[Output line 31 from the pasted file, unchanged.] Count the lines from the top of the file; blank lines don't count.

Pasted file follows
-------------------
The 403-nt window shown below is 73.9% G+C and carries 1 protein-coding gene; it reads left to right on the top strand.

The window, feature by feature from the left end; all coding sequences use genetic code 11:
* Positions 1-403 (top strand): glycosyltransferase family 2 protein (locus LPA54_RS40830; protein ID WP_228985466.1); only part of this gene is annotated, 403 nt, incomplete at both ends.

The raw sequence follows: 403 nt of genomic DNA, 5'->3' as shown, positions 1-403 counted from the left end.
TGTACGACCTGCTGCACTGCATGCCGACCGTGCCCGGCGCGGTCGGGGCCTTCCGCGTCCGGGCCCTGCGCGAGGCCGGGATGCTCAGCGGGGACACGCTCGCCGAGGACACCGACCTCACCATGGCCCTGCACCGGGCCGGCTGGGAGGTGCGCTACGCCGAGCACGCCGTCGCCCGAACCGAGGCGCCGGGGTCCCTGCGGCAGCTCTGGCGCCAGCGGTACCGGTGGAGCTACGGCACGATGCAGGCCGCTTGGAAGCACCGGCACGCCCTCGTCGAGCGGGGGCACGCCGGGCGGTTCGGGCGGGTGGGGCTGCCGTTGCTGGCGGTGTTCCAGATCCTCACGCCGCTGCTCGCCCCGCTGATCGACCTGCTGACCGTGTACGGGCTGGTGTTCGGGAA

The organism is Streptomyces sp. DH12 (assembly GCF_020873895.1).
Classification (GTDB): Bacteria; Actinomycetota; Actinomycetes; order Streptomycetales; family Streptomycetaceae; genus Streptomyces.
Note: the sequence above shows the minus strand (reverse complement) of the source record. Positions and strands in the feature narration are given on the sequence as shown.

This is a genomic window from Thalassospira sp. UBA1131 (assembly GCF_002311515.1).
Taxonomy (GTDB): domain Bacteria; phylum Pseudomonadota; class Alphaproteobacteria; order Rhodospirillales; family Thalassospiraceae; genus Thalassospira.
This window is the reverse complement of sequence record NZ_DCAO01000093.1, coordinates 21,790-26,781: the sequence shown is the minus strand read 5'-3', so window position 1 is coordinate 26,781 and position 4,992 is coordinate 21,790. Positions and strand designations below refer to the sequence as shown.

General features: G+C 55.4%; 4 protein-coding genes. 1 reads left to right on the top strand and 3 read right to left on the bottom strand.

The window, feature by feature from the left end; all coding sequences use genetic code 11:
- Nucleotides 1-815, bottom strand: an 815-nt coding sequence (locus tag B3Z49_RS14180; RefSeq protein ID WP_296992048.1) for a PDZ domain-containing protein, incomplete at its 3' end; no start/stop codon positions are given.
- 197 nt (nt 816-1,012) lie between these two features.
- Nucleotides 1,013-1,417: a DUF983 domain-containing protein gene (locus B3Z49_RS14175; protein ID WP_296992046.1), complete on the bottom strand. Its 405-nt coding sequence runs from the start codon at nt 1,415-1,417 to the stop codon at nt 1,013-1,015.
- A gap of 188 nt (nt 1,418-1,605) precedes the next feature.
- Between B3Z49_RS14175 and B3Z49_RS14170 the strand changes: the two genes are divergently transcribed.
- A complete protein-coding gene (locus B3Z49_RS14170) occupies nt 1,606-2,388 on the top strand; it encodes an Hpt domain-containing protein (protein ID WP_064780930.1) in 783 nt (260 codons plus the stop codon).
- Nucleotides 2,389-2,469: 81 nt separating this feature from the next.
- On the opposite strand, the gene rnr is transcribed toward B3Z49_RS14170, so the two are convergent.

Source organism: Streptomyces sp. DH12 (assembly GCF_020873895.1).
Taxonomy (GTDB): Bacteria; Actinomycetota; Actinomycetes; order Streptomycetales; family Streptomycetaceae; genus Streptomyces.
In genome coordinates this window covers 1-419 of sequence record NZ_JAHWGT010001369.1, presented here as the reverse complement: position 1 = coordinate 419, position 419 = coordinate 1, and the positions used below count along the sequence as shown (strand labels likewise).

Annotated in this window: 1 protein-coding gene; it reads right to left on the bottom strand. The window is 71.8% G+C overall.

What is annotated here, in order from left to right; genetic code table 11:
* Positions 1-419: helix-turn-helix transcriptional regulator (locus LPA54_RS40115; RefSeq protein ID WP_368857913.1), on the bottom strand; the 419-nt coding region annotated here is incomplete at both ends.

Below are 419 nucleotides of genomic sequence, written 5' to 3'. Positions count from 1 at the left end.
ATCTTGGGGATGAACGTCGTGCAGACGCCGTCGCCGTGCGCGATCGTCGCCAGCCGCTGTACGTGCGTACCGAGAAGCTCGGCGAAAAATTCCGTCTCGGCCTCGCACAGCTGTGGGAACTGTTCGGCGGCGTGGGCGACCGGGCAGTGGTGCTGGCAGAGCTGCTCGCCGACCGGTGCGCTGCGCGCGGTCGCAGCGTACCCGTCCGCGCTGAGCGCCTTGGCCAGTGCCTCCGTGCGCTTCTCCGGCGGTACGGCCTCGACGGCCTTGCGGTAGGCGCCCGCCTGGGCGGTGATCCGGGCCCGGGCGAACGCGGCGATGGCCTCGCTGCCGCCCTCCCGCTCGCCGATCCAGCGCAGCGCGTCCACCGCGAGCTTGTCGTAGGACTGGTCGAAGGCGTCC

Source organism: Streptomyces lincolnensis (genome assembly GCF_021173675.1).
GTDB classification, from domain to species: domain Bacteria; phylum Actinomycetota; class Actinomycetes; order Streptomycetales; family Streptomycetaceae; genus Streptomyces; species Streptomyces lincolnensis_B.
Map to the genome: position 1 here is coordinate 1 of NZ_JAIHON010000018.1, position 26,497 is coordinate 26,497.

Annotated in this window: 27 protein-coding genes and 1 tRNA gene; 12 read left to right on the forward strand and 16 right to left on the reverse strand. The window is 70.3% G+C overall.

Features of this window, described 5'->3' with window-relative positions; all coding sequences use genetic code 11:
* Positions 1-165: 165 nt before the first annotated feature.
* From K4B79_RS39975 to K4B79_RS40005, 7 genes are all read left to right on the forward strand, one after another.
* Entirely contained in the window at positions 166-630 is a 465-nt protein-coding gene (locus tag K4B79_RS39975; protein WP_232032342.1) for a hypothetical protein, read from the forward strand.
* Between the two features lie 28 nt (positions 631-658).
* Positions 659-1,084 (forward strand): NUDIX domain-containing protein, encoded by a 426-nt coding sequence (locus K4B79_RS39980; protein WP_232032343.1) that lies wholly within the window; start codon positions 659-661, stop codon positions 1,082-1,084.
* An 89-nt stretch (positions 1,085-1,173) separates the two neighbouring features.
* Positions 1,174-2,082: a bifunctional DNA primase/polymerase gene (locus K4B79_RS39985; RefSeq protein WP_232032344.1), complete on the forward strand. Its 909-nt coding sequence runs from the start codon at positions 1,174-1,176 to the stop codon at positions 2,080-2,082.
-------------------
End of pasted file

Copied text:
GTDB classification, from domain to species: domain Bacteria; phylum Actinomycetota; class Actinomycetes; order Streptomycetales; family Streptomycetaceae; genus Streptomyces; species Streptomyces lincolnensis_B.